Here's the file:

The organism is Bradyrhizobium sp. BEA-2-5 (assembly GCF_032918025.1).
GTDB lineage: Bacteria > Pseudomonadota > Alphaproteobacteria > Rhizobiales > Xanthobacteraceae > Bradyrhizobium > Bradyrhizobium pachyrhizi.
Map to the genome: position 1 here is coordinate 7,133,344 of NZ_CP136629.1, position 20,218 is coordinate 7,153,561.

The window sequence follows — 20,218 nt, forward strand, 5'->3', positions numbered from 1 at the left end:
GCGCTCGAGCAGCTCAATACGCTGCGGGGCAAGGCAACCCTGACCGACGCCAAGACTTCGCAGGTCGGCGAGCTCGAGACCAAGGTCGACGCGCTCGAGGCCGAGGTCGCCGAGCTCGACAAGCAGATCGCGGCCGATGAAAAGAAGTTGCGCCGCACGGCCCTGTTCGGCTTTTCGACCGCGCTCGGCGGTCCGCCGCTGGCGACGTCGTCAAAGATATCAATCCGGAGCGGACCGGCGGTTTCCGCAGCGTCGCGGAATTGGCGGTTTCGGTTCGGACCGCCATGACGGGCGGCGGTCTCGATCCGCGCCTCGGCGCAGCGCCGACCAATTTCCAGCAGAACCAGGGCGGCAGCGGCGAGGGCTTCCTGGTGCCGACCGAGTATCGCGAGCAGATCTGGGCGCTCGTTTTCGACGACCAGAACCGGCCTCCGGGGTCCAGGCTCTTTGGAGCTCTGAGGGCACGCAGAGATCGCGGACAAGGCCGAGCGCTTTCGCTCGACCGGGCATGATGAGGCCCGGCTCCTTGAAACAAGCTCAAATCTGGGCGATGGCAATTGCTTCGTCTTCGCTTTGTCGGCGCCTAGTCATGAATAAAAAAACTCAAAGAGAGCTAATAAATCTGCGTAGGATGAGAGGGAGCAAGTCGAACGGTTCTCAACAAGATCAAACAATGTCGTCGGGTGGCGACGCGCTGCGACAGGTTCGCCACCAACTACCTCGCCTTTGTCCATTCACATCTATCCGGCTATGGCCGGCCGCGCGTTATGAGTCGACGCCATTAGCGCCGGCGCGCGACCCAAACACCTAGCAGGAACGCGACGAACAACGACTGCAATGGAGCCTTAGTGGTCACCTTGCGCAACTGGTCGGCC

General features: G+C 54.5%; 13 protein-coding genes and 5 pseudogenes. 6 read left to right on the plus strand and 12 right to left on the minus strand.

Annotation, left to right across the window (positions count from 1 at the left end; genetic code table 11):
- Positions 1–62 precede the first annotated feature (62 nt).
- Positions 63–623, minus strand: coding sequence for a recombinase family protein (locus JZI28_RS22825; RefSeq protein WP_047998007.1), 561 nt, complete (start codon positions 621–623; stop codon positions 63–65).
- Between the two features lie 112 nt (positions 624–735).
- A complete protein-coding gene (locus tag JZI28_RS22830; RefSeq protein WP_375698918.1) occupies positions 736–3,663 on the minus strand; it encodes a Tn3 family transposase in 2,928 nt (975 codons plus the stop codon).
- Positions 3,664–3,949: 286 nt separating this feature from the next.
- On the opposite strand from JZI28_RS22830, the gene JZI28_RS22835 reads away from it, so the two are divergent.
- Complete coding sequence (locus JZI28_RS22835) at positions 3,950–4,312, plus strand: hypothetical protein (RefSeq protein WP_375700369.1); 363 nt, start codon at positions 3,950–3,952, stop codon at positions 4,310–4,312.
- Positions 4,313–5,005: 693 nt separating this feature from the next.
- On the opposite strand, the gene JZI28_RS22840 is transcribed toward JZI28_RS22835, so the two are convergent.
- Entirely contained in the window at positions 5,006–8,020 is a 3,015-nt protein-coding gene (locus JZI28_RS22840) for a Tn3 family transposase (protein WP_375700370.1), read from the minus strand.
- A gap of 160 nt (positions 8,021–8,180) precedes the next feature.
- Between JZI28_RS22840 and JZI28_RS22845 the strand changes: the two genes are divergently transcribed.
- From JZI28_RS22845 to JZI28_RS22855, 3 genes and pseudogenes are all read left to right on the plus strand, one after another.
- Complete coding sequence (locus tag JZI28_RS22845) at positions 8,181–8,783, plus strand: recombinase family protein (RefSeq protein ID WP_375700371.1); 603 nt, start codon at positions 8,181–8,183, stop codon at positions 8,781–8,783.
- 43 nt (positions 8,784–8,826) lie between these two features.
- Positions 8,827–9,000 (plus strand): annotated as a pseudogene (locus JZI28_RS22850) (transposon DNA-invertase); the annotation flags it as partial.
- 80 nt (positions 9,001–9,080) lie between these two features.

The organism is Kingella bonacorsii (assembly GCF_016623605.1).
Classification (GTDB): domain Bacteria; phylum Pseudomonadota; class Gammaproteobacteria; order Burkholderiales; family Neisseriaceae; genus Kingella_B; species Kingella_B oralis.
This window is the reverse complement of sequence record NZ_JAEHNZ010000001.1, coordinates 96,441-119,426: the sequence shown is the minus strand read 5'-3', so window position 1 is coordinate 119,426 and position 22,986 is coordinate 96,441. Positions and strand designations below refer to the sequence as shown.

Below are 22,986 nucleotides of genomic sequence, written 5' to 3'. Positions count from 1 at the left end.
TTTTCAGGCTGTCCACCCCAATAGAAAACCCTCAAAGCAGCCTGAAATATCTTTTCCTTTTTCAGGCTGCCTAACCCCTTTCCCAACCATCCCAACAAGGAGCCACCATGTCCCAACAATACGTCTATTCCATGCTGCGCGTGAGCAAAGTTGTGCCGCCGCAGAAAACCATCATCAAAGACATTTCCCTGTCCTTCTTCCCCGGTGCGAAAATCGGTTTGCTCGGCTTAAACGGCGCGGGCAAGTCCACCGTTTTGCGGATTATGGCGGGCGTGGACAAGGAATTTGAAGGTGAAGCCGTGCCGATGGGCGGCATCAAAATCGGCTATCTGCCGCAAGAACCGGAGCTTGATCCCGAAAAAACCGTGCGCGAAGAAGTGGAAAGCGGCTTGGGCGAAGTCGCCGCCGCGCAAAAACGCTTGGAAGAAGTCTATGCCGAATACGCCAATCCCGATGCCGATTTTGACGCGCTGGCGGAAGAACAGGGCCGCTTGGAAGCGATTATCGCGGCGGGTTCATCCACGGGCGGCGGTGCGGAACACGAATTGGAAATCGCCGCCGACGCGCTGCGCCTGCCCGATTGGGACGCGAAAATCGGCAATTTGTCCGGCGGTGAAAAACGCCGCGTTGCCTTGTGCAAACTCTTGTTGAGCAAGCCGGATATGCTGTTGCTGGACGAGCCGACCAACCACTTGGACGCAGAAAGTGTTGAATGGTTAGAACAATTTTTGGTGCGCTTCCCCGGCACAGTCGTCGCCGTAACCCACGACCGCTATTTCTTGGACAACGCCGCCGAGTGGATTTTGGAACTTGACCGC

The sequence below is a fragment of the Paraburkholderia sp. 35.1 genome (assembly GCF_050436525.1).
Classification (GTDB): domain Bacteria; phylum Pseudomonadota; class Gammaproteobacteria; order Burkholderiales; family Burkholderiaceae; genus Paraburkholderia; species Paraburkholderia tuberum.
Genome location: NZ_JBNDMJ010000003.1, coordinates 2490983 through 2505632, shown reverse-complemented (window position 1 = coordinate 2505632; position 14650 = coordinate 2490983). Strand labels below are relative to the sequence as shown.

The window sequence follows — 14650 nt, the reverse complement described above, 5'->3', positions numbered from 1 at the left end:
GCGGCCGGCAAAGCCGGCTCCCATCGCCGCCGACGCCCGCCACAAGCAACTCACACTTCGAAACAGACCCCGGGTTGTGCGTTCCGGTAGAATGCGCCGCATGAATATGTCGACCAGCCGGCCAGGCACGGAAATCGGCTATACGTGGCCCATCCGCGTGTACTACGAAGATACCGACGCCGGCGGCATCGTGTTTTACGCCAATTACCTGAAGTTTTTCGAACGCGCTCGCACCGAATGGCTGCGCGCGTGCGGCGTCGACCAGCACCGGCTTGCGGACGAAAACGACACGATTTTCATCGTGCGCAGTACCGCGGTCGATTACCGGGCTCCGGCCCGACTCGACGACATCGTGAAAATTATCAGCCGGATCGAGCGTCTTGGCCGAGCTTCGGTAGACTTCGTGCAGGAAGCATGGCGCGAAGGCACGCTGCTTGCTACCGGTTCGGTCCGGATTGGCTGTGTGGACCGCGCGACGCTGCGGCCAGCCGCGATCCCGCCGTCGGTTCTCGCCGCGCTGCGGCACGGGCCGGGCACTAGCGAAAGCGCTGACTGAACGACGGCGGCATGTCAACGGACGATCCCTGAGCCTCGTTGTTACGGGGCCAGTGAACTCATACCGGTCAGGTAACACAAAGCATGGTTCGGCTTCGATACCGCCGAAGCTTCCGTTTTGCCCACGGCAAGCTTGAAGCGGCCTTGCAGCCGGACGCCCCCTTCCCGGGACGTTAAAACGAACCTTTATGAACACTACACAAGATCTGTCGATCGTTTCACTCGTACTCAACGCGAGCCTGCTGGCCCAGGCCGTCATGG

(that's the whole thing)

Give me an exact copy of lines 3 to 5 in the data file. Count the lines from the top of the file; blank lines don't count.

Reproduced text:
Map to the genome: position 1 here is coordinate 7,133,344 of NZ_CP136629.1, position 20,218 is coordinate 7,153,561.

The window sequence follows — 20,218 nt, forward strand, 5'->3', positions numbered from 1 at the left end:
GCGCTCGAGCAGCTCAATACGCTGCGGGGCAAGGCAACCCTGACCGACGCCAAGACTTCGCAGGTCGGCGAGCTCGAGACCAAGGTCGACGCGCTCGAGGCCGAGGTCGCCGAGCTCGACAAGCAGATCGCGGCCGATGAAAAGAAGTTGCGCCGCACGGCCCTGTTCGGCTTTTCGACCGCGCTCGGCGGTCCGCCGCTGGCGACGTCGTCAAAGATATCAATCCGGAGCGGACCGGCGGTTTCCGCAGCGTCGCGGAATTGGCGGTTTCGGTTCGGACCGCCATGACGGGCGGCGGTCTCGATCCGCGCCTCGGCGCAGCGCCGACCAATTTCCAGCAGAACCAGGGCGGCAGCGGCGAGGGCTTCCTGGTGCCGACCGAGTATCGCGAGCAGATCTGGGCGCTCGTTTTCGACGACCAGAACCGGCCTCCGGGGTCCAGGCTCTTTGGAGCTCTGAGGGCACGCAGAGATCGCGGACAAGGCCGAGCGCTTTCGCTCGACCGGGCATGATGAGGCCCGGCTCCTTGAAACAAGCTCAAATCTGGGCGATGGCAATTGCTTCGTCTTCGCTTTGTCGGCGCCTAGTCATGAATAAAAAAACTCAAAGAGAGCTAATAAATCTGCGTAGGATGAGAGGGAGCAAGTCGAACGGTTCTCAACAAGATCAAACAATGTCGTCGGGTGGCGACGCGCTGCGACAGGTTCGCCACCAACTACCTCGCCTTTGTCCATTCACATCTATCCGGCTATGGCCGGCCGCGCGTTATGAGTCGACGCCATTAGCGCCGGCGCGCGACCCAAACACCTAGCAGGAACGCGACGAACAACGACTGCAATGGAGCCTTAGTGGTCACCTTGCGCAACTGGTCGGCC